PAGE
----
A Blue Light Special on Chrysler?
What GM and Chrysler should be discussing
NEW YORK (Fortune) -- Of course, the idea of GM (Charts) buying Chrysler is
preposterous. GM's biggest problem is overcapacity, and Chrysler is full of
things that GM already has too much of: assembly plants, workers, retirees,
car brands, car models, and dealers.
For more than a decade, GM has been trying to slim down; acquiring Chrysler
would only fatten it up again. If that isn't reason enough, consider this:
Try to think of one automotive takeover that has actually worked. There
haven't been any successful ones in modern memory but there have been plenty
of failures: Renault-American Motors; Ford-Jaguar; Studebaker-Packard. These
things always look good on paper but then collapse in the execution.
Chrysler's Valentine's Day massacre
There is a reason why Carlos Ghosn didn't try to merge Renault and Nissan --
he knew it wasn't worth the effort. The idea that GM would want to buy
Chrysler's sales volume so that it could remain Number One in the world is
hilariously dumb. GM needs to get stronger, not bigger.
But if Chrysler were to be broken up, and all its parts chucked into the
bargain bin, that's a different story. Picking around the pieces, GM could
find some attractive deals.
Here are a few:
The Jeep Brand. Although Chrysler has done its best to dilute the value of
this American icon by building vehicles that are challenged in quality and
functionality, the Jeep name still resonates with buyers. GM hopes that
Hummer can some day challenge it, but in-your-face Hummer represents only a
subset of the whole off-roading culture that Jeep can lay claim to. Taking
on Jeep, and leaving Hummer to the X-games people, would be a smart move.
Diesel engines. Modern diesel engines offer one possible solution to the
alternative energy problem. American automakers have been slow to jump
aboard because they believe that consumers hate them. But diesels are no
longer smoky and smelly, and they provide excellent mileage. Chrysler has
access to Daimler's diesel technology, which is top-drawer. GM is so far
behind the curve that it entered into a disastrous deal with Fiat a couple
of years ago largely to tap into its diesel expertise.
The Dakota midsize pickup. GM dropped the ball when it redesigned its small
pickups, the Chevy Colorado and GMC Canyon, and didn't leave any room in the
engine bay for a six-cylinder engine. The Dakota is a sturdy and successful
truck that has got room to grow if customers start tiring of their
fuel-thirsty V-8 powered fullsize trucks.
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The Chrysler Technology Center. The gleaming black structure off I-75 north
of Detroit was one of Lee Iacocca's better ideas. He consolidated all of
Chrysler's far-flung engineering and research facilities under one modern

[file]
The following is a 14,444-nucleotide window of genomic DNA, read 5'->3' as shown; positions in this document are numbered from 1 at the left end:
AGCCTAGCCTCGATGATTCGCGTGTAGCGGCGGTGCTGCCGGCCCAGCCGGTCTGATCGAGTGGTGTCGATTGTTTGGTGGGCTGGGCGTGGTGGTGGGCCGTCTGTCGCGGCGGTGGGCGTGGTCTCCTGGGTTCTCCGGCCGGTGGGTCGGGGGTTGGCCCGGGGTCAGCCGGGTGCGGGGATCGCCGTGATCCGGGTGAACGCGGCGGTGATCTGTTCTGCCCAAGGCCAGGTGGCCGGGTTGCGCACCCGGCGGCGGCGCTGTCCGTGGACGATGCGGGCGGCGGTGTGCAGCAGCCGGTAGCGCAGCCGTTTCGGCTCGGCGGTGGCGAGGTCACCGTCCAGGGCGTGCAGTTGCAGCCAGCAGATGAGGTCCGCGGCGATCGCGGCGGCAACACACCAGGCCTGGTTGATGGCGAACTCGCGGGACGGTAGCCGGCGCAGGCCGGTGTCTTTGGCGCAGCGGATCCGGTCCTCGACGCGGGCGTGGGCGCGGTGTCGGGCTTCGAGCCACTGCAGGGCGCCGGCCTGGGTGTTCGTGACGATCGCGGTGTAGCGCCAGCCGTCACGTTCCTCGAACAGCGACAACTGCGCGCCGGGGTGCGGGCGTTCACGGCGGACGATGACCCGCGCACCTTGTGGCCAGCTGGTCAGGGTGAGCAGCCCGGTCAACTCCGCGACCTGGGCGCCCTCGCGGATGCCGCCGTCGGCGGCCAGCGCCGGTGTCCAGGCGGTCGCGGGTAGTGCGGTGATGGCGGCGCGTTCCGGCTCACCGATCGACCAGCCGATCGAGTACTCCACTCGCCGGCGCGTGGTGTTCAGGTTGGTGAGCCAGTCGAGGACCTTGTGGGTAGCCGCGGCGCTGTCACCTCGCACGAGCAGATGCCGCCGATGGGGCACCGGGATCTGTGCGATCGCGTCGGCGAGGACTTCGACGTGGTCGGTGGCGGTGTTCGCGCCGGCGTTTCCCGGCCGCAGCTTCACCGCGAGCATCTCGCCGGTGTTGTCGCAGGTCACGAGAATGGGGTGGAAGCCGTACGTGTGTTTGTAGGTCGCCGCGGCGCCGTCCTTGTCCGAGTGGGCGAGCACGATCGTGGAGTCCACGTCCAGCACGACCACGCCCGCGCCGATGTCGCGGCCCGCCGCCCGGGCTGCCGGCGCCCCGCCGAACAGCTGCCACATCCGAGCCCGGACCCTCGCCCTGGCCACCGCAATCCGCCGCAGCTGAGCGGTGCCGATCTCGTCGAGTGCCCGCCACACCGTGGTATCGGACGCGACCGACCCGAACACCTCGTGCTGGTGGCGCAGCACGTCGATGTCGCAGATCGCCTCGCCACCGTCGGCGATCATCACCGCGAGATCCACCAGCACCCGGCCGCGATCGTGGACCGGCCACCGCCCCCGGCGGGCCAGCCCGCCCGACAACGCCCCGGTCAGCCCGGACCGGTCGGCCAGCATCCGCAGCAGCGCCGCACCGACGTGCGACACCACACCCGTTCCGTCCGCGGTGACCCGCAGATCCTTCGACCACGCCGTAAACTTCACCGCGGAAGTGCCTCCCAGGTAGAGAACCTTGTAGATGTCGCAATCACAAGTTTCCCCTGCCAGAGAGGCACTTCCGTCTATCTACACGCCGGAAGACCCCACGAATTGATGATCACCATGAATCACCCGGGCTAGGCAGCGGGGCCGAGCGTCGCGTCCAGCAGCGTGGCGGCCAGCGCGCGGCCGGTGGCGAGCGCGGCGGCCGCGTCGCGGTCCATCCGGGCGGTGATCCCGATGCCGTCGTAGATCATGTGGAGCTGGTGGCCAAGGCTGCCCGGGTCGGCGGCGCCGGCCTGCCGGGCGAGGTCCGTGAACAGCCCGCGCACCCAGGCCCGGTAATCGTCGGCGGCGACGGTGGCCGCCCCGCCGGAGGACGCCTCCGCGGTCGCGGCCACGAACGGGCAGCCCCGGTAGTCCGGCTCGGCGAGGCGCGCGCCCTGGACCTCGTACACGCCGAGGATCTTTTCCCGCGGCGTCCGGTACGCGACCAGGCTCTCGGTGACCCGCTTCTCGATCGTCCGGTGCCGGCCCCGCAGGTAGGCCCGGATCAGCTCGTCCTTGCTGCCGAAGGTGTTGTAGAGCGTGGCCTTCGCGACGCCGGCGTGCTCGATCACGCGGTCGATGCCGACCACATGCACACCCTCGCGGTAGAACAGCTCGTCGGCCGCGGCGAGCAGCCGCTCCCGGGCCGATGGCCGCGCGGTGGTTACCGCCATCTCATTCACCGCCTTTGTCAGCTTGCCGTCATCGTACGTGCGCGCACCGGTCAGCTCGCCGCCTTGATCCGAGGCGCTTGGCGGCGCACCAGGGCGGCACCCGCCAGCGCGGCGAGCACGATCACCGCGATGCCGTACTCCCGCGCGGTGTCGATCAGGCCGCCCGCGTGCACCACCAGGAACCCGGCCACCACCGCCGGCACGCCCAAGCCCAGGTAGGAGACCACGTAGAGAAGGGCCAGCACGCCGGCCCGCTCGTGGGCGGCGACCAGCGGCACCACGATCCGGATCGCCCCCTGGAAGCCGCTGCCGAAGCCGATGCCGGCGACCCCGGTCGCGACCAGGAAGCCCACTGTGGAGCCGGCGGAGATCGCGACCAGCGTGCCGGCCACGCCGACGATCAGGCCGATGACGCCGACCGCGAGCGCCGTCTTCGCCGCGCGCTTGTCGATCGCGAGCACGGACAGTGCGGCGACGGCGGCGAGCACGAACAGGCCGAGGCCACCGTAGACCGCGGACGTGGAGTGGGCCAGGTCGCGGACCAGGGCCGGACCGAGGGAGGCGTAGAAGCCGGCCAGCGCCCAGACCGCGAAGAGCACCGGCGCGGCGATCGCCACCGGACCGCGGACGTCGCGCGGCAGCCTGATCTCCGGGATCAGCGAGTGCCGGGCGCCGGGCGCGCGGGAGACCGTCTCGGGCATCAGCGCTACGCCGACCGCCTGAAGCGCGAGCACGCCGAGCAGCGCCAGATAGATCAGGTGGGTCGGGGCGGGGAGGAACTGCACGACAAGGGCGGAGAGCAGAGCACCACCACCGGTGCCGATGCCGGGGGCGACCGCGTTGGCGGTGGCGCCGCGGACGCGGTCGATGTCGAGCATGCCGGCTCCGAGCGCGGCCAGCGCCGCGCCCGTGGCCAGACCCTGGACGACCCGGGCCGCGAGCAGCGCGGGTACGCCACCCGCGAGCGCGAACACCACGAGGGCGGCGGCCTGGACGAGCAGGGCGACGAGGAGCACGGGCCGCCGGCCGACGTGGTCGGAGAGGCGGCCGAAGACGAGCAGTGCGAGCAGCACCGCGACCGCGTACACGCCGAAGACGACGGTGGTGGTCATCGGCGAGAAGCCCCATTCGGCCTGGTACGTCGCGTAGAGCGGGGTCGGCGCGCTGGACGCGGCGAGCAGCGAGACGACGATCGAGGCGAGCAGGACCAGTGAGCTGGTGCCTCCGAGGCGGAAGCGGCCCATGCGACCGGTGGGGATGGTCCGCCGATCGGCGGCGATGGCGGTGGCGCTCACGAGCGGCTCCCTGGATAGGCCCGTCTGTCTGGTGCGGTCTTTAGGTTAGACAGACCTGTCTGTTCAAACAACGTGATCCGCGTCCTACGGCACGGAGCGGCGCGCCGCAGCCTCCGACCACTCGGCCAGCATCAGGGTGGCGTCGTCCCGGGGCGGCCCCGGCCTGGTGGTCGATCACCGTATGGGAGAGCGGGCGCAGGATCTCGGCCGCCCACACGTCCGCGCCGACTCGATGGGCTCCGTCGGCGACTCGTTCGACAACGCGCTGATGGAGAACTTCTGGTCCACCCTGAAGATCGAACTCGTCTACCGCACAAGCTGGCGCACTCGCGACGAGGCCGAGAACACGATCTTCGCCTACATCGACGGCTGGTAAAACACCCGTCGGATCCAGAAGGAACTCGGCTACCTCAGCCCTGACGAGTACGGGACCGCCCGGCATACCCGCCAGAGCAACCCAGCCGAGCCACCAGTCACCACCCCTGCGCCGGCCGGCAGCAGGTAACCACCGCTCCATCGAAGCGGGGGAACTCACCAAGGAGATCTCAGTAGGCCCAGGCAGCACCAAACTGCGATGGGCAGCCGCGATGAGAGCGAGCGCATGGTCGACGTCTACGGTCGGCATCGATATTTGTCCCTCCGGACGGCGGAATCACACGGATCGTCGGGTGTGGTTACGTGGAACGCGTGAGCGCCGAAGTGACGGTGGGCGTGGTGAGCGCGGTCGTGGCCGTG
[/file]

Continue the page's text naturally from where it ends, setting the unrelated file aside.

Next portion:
roof and used the new building as a recruiting tool. GM could do the same
thing. Its engineering complex in Warren, Michigan, with its flat-roofed,
Saarinen-designed buildings made sense back when GM controlled 50% of the
U.S. market. Today it looks dated and ragged around the edges. GM could sell
the land for a golf course or housing development and move into smarter
facilities up the road.
People. Although GM has a solid team of executives, it could cherry-pick
from the Chrysler roster. Would Chrysler COO Eric Ridenour be a worthy
successor to 75-year-old GM vice chairman Bob Lutz? Might not some young
Chrysler designers add flair to GM's already-improving staff? And how about
some of that sharp Chrysler marketing talent to rejuvenate GM's efforts?
So, picking and choosing, it is possible to find some jewels in the Chrysler
wreckage that would benefit GM. But all this feels like arguing about the
number of angels that can fit on the head of a pin. The U.S. auto industry
is in a period of consolidation that is probably only about 50% complete and
new entrants will continue to whittle away at the market share held by
By the end of the decade, cars made in India and China will likely start
arriving in the U.S. and there is no end in sight. If GM expects to survive
this influx, it will have to continue to make better use of its global
resources and not be distracted by ill-conceived mergers.
As for Chrysler, it would be better off staying attached to Daimler. If
anyone knows how to fix Chrysler, it is DaimlerChrysler (Charts) chairman
Dieter Zetsche. And so far, Daimler's investment in Chrysler looks cheap
compared to its other fiascos involving Mitsubishi and Smart -- and has a
lot more upside.
"If they pull a knife, you pull a gun. If they put one of yours in the
hospital, you put one of theirs in the morgue."
Sean Connery, "The Untouchables"